Canada will put new regulations in to effect this June that will hopefully make toys a little safer for babies.
Health Canada announced that beginning in June six phthalates, a family a chemicals added to soft plastic toys and known to cause reproductive harm, will be banned from use in a number of children's products such as bath toys, squeezable or inflatable toys, teethers, rattles and vinyl bibs. The agency targeted products that young children are known to put in their mouths.
In addition, three of the six phthalates, known as DEEP, DBP and BBP, will be banned in all children's toys and childcare items, even those designed for older children.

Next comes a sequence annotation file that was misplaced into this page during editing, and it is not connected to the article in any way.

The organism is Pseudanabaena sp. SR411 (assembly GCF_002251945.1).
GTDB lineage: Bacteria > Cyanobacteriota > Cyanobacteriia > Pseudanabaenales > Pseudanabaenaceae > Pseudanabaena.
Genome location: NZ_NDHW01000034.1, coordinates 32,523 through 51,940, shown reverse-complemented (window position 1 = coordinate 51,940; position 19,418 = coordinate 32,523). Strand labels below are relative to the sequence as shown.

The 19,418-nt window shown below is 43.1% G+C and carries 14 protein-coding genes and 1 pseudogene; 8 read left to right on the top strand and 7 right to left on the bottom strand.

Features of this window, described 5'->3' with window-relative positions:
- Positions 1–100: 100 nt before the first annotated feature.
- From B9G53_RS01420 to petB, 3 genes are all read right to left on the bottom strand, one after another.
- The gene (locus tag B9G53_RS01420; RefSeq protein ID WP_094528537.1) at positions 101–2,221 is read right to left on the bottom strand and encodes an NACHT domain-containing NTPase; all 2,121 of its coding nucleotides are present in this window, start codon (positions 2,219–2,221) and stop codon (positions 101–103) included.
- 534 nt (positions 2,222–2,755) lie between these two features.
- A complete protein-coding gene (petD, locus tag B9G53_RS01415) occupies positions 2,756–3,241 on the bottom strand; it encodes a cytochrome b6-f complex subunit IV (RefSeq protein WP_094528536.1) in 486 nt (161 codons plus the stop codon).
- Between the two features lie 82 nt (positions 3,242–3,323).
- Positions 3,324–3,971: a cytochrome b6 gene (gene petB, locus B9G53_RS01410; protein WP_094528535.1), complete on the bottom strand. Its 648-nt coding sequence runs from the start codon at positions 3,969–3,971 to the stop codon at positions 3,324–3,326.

Canada's ban comes on the heels of a 2008 study by Health Canada in which the agency found the widespread use of phthalates in children's products. According to their investigation, roughly three-quarters of the soft plastic toys and other products marketed for young children contained up to 39.9 per cent by weight of PVC.
Canada is not alone in their new restrictions. The European Union banned phthalates in 1999, and a similar ban went into effect in the U.S. in 2009.